Oregon Didn’t Forget Anyone When Fighting For Abortion Access & That’s Why It Won

Western States Center

Oregon has achieved something that seems impossible in the Trump era: With one single piece of legislation, Oregon has protected abortion access, lifted a ban on abortion coverage, and ended restrictions on health coverage based on immigration status. How did the state achieve this? It wasn’t an easy road — but the journey may be helpful for others looking to advance reproductive health in their home states.

As the Gender Justice Program Director at the Western States Center, I know that on a federal level, the landscape for abortion rights looks bleak. The United States has a president who has vowed to appoint anti-abortion judges (who would overturn Roe v. Wade) and has said that women should be punished for having abortions. In the states, a tidal wave of medically unnecessary restrictions on abortion have been passed — 438 new restrictions since 2010 alone — and politicians are not letting up.

Yet despite these challenges, there’s a movement afoot to introduce legislation to advance a proactive policy agenda that strengthens reproductive health care access. In the first six months of 2017, legislators in 49 states and the District of Columbia have introduced 581 pieces of proactive legislation to advance access to reproductive and sexual health care, including abortion.

In some states, these bills face an uphill battle, and it might take years of building power or an electoral shift to see them made into law. But in Oregon, the Western States Center and our coalition partners did more than just dream big — we made our dream come true.

Western States Center

Any day now, Oregon Gov. Kate Brown is expected to sign the Reproductive Health Equity Act (RHEA). RHEA ensures that most Oregonians, regardless of income, citizenship status, gender identity, or type of insurance have access to the full range of preventive reproductive health services, including family planning, abortion, and postpartum care. No one should be forced to pay out of pocket and be pushed to the economic brink by having to pay for necessary care.

We refused to compromise our values or leave people behind.

The journey to this moment began in 2015, with a bold vision and a small but mighty group of advocates. Over time, the Western States Center helped build a diverse coalition united around shared values — like putting the communities most affected by reproductive oppression at the center of our work. At the heart of RHEA is a deep belief that no one should be denied health care just because they are low-income, or transgender, or undocumented.

To some, it might seem politically expedient to exclude certain communities in order to pass a “compromise” bill — but we refused to compromise our values or leave people behind.

Part of the success of the Western States Center and our coalition partners' work can be attributed to the leadership of those living with the harms of reproductive inequity. Women, people of color, immigrants, and transgender and gender-nonconforming people played key roles in informing and executing our strategy.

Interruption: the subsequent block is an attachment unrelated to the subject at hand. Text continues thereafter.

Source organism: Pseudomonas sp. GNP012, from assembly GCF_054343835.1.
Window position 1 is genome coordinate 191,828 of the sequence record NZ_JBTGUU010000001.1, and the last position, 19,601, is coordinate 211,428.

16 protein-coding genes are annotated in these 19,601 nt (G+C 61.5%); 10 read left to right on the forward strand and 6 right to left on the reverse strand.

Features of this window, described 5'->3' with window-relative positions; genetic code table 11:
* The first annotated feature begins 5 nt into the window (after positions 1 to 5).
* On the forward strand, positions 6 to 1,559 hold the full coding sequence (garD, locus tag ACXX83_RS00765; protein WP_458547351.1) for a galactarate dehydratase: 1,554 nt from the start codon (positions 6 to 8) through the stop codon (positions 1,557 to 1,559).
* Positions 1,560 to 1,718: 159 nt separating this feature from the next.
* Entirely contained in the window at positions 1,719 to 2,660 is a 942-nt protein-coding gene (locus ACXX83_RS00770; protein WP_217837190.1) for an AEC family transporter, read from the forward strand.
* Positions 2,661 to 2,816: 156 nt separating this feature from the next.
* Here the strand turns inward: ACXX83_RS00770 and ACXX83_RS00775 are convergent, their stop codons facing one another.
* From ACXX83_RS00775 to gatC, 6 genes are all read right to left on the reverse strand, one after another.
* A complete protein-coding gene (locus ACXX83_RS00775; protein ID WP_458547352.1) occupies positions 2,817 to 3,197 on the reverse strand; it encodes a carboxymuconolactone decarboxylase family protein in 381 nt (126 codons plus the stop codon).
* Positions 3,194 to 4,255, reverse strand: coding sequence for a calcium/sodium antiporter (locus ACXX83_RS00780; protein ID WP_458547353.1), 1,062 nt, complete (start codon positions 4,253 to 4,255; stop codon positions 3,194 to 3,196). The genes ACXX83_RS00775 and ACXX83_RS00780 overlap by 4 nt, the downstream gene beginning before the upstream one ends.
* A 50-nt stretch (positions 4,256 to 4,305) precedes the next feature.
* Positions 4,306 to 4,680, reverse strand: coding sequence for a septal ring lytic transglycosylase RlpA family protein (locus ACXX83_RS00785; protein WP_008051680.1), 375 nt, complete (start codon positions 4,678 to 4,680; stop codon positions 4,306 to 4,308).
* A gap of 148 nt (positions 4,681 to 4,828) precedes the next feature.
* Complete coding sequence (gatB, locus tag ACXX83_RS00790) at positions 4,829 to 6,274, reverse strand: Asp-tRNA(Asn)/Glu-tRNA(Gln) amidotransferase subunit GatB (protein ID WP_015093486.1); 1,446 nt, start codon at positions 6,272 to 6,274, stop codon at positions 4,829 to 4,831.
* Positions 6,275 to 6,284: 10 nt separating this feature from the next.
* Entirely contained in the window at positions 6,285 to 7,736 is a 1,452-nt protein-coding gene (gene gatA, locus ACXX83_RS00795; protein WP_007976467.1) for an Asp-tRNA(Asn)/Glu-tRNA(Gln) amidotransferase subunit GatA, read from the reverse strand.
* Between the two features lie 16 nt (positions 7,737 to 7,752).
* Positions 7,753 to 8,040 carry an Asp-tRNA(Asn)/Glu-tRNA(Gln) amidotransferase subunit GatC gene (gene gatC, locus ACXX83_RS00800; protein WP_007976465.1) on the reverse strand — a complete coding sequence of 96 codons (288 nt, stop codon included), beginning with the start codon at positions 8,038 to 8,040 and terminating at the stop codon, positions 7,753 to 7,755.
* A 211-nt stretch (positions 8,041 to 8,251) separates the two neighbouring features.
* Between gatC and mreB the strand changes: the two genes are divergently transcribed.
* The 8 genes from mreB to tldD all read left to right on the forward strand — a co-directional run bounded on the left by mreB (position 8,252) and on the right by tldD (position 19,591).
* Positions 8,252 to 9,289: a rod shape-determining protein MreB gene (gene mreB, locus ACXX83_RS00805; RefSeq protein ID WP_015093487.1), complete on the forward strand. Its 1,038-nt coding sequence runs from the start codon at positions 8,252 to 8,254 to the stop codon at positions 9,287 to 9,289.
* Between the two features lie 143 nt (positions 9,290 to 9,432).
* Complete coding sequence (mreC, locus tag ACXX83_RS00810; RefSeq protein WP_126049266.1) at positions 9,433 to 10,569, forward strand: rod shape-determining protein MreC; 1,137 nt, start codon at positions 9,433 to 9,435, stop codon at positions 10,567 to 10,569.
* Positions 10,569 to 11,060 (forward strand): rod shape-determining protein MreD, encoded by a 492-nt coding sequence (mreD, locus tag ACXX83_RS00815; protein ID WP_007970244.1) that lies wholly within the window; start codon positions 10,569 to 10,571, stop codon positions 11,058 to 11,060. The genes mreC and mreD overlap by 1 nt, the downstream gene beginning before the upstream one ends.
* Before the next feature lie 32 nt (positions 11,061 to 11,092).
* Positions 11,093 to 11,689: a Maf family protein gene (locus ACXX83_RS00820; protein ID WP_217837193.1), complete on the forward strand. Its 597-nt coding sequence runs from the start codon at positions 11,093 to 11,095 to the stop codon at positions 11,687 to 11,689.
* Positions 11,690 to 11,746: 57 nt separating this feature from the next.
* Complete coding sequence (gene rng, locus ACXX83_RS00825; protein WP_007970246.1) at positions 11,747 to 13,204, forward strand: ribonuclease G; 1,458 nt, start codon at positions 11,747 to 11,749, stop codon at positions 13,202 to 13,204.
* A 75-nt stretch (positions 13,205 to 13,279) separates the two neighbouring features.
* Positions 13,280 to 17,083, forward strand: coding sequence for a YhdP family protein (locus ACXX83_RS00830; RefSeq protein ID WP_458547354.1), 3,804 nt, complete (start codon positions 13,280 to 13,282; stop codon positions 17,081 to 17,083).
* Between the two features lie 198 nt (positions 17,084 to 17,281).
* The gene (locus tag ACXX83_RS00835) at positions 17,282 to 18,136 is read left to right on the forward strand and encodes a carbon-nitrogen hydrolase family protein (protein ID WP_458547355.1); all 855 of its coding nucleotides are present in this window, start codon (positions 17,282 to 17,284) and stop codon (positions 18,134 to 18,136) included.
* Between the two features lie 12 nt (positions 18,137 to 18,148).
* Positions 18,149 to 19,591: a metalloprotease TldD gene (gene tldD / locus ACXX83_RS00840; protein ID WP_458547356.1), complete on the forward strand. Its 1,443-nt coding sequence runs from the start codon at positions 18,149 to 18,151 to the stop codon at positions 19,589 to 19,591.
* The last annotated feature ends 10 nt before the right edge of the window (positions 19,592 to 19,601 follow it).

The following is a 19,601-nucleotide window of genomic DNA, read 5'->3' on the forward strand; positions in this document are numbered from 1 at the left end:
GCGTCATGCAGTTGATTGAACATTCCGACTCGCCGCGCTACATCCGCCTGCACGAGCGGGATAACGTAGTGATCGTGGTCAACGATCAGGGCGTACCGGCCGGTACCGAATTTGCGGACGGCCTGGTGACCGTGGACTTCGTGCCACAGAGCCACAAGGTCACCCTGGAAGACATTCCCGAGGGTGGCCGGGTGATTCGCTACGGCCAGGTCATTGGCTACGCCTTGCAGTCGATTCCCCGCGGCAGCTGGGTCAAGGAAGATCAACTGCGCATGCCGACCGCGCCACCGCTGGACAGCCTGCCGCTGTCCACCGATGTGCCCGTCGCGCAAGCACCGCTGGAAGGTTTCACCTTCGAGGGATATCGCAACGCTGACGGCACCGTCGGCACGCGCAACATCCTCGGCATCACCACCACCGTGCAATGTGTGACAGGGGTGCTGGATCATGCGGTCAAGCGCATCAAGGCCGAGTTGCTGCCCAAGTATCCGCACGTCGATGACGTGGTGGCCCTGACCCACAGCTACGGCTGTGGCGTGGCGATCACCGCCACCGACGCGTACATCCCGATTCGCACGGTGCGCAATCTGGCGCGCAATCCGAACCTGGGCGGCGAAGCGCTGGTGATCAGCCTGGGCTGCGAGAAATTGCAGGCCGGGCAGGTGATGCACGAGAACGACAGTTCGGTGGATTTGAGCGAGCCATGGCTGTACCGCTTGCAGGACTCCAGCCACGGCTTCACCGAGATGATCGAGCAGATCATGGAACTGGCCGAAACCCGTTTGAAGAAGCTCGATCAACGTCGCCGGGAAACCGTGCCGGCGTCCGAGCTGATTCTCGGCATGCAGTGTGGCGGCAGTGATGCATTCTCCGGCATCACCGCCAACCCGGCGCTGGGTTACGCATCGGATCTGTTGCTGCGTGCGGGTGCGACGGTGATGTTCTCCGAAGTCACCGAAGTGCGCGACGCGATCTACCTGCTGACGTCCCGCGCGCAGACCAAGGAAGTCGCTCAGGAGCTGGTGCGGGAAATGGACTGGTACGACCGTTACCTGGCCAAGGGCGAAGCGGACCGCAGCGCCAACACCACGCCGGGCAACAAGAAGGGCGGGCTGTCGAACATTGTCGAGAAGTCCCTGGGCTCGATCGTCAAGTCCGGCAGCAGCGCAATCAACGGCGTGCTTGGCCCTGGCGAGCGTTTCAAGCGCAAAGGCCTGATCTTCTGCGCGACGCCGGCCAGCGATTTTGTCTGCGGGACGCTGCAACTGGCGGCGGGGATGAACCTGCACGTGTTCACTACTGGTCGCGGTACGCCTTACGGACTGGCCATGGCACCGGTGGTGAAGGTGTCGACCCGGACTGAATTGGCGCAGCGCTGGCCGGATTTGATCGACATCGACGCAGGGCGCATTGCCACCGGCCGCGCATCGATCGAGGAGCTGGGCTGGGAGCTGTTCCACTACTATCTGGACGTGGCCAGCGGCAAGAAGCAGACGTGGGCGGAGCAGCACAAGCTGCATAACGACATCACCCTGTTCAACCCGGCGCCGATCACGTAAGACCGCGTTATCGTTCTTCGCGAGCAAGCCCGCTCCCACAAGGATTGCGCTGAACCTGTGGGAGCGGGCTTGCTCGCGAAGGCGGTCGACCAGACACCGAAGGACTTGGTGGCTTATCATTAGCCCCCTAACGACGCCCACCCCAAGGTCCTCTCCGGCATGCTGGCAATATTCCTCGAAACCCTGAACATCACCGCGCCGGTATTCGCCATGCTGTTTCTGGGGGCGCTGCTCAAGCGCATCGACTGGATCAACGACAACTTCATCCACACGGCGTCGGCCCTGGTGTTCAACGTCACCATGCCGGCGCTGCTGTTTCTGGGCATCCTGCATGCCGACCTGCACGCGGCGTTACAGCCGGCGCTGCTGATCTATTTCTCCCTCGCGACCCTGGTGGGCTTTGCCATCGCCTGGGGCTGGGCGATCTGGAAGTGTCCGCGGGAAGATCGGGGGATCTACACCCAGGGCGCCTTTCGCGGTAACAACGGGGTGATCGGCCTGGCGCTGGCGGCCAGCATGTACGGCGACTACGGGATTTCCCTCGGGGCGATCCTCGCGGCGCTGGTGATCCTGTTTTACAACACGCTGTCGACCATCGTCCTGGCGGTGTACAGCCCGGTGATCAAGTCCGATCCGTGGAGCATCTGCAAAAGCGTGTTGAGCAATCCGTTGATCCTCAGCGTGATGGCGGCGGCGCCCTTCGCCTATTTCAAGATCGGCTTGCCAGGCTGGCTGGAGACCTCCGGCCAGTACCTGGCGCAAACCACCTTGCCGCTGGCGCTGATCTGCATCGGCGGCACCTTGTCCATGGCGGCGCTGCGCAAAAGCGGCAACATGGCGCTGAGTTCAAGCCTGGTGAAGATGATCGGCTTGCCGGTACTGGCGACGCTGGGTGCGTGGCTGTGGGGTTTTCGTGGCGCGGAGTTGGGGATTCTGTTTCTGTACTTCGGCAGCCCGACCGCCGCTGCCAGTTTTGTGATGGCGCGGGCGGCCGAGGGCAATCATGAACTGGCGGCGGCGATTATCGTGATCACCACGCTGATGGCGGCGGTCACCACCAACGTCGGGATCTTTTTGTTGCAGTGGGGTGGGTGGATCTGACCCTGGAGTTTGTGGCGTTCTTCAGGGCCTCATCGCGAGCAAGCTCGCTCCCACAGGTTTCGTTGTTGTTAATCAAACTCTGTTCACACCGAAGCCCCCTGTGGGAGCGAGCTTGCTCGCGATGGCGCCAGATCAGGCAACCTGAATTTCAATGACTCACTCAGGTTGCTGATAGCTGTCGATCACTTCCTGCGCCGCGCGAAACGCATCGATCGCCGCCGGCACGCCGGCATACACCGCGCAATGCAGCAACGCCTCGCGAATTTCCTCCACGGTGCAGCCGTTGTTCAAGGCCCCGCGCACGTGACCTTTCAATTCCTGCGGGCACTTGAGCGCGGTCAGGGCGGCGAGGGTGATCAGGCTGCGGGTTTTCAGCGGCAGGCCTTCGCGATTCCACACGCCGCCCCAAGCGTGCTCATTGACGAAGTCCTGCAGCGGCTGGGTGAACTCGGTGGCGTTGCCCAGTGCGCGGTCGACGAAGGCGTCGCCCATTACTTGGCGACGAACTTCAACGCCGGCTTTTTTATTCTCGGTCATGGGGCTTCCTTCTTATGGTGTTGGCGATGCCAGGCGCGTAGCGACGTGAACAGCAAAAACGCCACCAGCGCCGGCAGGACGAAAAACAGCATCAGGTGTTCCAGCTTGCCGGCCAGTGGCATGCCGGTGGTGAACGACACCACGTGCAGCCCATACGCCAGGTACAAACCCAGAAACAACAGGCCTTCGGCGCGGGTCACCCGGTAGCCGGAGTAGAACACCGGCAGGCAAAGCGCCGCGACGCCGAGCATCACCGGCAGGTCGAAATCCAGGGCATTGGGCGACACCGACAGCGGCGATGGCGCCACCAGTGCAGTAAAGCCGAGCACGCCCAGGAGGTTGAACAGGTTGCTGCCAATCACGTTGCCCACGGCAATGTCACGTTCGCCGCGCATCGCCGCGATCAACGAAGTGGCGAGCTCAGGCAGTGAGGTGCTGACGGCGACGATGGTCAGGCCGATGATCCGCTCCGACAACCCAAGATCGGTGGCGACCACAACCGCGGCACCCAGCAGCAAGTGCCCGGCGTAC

The political challenges were real, but so was our resolve to stay together.

Leading with race helped us to confront racism and white supremacy. Doing so made our coalition stronger, helped to build our power, and ultimately contributed to getting the bill passed. It was hard work — lots of deep and difficult conversations, but we built relationships that will last a lifetime.

Our definition of success was clear from the start. Improving reproductive health equity in Oregon meant that we had to lift the ban on abortion coverage, so that low-income people could meaningfully access abortion care. It also meant that we had to include undocumented people, who for decades were unfairly singled out and denied health insurance. The political challenges were real, but so was our resolve to stay together.

Western States Center

And we learned something amazing: When you ask for what you want, and refuse to let others drive a wedge to privilege one community over another, you just might win.

My advice for others who have a bold vision for proactive policy in your state? Dream big. Define success by sticking together and seizing on the opportunity to envision, challenge, and fight for reproductive freedom. Ask your communities what they want and need. Confront the dynamics of race and gender within activist spaces. And keep fighting, because the moment requires us to rise up and fight for our values and the world we want to live in.

What's next for Oregon? Now that we’ve won, we’ll have to fight to keep and effectively implement RHEA. If the attempts by congressional leadership and Trump to repeal Obamacare teach us anything, it’s that we must be ever-vigilant. There are always those who will want to tear down good policies for political points or personal gain.

And our proactive work continues. The Western States Center's vision for health equity in Oregon is a future where all in our state can get the health care they need and where our families can thrive.

We’ll keep working until we get there, but in the meantime, I’m taking a moment to celebrate this win.